Tags: im

3304

sparkline

Sunday, August 25th, 2019

Down by the river.

Down by the river.

Checked in at Chicago Brewhouse. Chicago dog! — with Jessica map

Checked in at Chicago Brewhouse. Chicago dog! — with Jessica

Saturday, August 24th, 2019

I’m dubious of this proposal. I just don’t think a nice bag can offer the kind of companionship you get from an animal.

I’m dubious of this proposal. I just don’t think a nice bag can offer the kind of companionship you get from an animal.

Florid.

Florid.

Friday, August 23rd, 2019

Replying to

Here’s what I just got on web.dev …but no fireworks.

Here’s what I just got on web.dev …but no fireworks.

The Arrogance of the Anthropocene - The Atlantic

If, in the final 7,000 years of their reign, dinosaurs became hyperintelligent, built a civilization, started asteroid mining, and did so for centuries before forgetting to carry the one on an orbital calculation, thereby sending that famous valedictory six-mile space rock hurtling senselessly toward the Earth themselves—it would be virtually impossible to tell.

A nice steaming cup of perspective.

If there were a nuclear holocaust in the Triassic, among warring prosauropods, we wouldn’t know about it.

Walking on the beach at sunset.

Walking on the beach at sunset.

Thursday, August 22nd, 2019

Wetlands.

Wetlands.

Wednesday, August 21st, 2019

Relaxing on the beach. I’ll miss beaches when they’re gone.

Relaxing on the beach.

I’ll miss beaches when they’re gone.

Monday, August 19th, 2019

Admiring @KelliAnderson’s graphic design work in @LoxPopuli.

Admiring @KelliAnderson’s graphic design work in @LoxPopuli.

Revisiting the carrier hotel at 32 Avenue Of The Americas. https://adactio.com/journal/11989 > Telephone Wires and Radio Unite to Make Neighbors of Nations

Revisiting the carrier hotel at 32 Avenue Of The Americas.

https://adactio.com/journal/11989

Telephone Wires and Radio Unite to Make Neighbors of Nations

Checked in at Russ & Daughters Café. with Jessica map

Checked in at Russ & Daughters Café. with Jessica

Sunday, August 18th, 2019

Checked in at The Roxy Hotel. with Jessica map

Checked in at The Roxy Hotel. with Jessica

Here’s @Wordridden arriving into New York this morning, as the Queen Mary 2 sailed under the Verrazano-Narrows Bridge. (Photobombing by @JameStreeter and @ErinaTakahashi_.)

Here’s @Wordridden arriving into New York this morning, as the Queen Mary 2 sailed under the Verrazano-Narrows Bridge.

(Photobombing by @JameStreeter and @ErinaTakahashi_.)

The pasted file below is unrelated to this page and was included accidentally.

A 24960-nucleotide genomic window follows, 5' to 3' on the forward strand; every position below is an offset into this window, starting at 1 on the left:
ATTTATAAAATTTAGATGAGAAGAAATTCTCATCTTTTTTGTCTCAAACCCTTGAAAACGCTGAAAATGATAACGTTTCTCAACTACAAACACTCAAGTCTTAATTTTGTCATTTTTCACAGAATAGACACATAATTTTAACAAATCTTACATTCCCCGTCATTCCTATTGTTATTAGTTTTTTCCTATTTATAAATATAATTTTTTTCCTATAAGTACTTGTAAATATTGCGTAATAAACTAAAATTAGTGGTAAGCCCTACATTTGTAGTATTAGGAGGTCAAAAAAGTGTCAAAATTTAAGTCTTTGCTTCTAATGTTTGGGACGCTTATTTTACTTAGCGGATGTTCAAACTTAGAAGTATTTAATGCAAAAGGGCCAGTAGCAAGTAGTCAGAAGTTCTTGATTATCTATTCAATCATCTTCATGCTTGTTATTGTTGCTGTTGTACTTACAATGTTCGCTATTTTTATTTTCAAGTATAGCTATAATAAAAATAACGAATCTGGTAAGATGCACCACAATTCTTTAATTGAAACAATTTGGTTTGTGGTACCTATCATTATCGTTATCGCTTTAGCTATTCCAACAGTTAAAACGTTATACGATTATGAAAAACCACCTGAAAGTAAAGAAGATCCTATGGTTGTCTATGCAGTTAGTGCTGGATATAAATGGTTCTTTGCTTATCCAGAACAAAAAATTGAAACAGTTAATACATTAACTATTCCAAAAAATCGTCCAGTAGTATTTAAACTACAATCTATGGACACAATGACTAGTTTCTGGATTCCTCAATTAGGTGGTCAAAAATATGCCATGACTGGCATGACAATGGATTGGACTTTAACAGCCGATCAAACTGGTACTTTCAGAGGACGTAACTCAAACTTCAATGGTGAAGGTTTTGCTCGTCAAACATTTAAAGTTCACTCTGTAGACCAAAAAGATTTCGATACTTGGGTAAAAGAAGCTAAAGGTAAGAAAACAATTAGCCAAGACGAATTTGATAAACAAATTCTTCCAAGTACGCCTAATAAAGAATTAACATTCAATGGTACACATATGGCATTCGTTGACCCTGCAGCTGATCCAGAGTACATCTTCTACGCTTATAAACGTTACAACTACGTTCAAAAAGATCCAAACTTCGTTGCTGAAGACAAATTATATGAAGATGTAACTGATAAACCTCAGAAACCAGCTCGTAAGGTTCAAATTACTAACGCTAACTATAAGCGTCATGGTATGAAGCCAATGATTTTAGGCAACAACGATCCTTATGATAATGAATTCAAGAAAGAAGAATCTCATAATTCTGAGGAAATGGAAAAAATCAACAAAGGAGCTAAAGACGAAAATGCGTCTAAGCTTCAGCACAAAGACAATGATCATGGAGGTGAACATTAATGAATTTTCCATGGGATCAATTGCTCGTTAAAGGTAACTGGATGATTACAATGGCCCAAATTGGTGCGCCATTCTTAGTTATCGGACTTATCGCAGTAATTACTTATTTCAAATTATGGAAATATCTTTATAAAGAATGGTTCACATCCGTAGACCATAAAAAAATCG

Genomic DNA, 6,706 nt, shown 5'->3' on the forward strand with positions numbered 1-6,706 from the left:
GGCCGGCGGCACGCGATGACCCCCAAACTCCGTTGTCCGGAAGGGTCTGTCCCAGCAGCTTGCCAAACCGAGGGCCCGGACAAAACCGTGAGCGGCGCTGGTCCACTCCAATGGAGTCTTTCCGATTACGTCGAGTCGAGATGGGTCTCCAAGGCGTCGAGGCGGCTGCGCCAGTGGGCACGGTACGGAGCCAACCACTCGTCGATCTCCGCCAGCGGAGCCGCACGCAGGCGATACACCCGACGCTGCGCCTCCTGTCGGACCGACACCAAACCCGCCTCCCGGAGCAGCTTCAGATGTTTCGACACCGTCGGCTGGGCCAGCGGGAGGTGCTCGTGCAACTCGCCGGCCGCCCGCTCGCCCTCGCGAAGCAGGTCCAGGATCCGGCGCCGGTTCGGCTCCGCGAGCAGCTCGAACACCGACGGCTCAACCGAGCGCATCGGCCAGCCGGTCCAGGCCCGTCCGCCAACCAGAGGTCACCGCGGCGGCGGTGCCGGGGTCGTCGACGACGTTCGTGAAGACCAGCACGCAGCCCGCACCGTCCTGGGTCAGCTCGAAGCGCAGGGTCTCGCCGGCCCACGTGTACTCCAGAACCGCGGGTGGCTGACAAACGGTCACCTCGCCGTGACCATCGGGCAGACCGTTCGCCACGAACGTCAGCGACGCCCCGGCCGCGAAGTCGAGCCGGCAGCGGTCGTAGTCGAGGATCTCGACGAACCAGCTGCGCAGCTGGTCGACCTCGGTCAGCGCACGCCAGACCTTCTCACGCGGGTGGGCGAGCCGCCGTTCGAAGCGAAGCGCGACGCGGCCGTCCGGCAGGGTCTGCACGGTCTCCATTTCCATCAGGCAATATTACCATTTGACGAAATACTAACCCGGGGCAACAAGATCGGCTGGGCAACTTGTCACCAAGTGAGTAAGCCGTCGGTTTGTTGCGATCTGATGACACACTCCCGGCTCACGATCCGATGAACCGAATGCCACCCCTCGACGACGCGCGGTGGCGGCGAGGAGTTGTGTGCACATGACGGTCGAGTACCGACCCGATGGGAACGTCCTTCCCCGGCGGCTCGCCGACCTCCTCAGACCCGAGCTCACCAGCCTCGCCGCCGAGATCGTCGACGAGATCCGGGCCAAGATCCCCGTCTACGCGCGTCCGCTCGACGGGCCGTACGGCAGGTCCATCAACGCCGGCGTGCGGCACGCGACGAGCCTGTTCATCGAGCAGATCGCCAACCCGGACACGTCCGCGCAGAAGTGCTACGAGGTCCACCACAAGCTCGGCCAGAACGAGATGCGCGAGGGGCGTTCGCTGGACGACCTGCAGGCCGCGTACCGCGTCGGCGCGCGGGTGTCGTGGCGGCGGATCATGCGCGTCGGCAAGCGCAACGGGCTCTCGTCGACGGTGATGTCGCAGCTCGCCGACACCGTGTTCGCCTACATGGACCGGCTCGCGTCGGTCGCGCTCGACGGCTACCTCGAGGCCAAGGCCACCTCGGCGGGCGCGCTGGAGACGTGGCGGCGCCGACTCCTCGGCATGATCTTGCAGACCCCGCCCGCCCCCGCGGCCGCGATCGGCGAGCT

Sailing into the sunset.

Sailing into the sunset.

Dressed for the 1920s.

Dressed for the 1920s.

@Wordridden on the ocean.

@Wordridden on the ocean.

Ship shadows.

Ship shadows.

Saturday, August 10th, 2019

Server Timing

Harry wrote a really good article all about the performance measurement Time To First Byte. Time To First Byte: What It Is and Why It Matters:

While a good TTFB doesn’t necessarily mean you will have a fast website, a bad TTFB almost certainly guarantees a slow one.

Time To First Byte has been the chink in my armour over at thesession.org, especially on the home page. Every time I ran Lighthouse, or some other performance testing tool, I’d get a high score …with some points deducted for taking too long to get that first byte from the server.

Harry’s proposed solution is to set up some Server Timing headers:

With a little bit of extra work spent implementing the Server Timing API, we can begin to measure and surface intricate timings to the front-end, allowing web developers to identify and debug potential bottlenecks previously obscured from view.

I rememberd that Drew wrote an excellent article on Smashing Magazine last year called Measuring Performance With Server Timing:

The job of Server Timing is not to help you actually time activity on your server. You’ll need to do the timing yourself using whatever toolset your backend platform makes available to you. Rather, the purpose of Server Timing is to specify how those measurements can be communicated to the browser.

He even provides some PHP code, which I was able to take wholesale and drop into the codebase for thesession.org. Then I was able to put start/stop points in my code for measuring how long some operations were taking. Then I could output the results of these measurements into Server Timing headers that I could inspect in the “Network” tab of a browser’s dev tools (Chrome is particularly good for displaying Server Timing, so I used that while I was conducting this experiment).

I started with overall database requests. Sure enough, that was where most of the time in time-to-first-byte was being spent.

Then I got more granular. I put start/stop points around specific database calls. By doing this, I was able to zero in on which operations were particularly costly. Once I had done that, I had to figure out how to make the database calls go faster.

Spoiler: I did it by adding an extra index on one particular table. It’s almost always indexes, in my experience, that make the biggest difference to database performance.

I don’t know why it took me so long to get around to messing with Server Timing headers. It has paid off in spades. I wish I had done it sooner.

And now thesession.org is positively zipping along!

Feeling cute, might delete later.

Feeling cute, might delete later.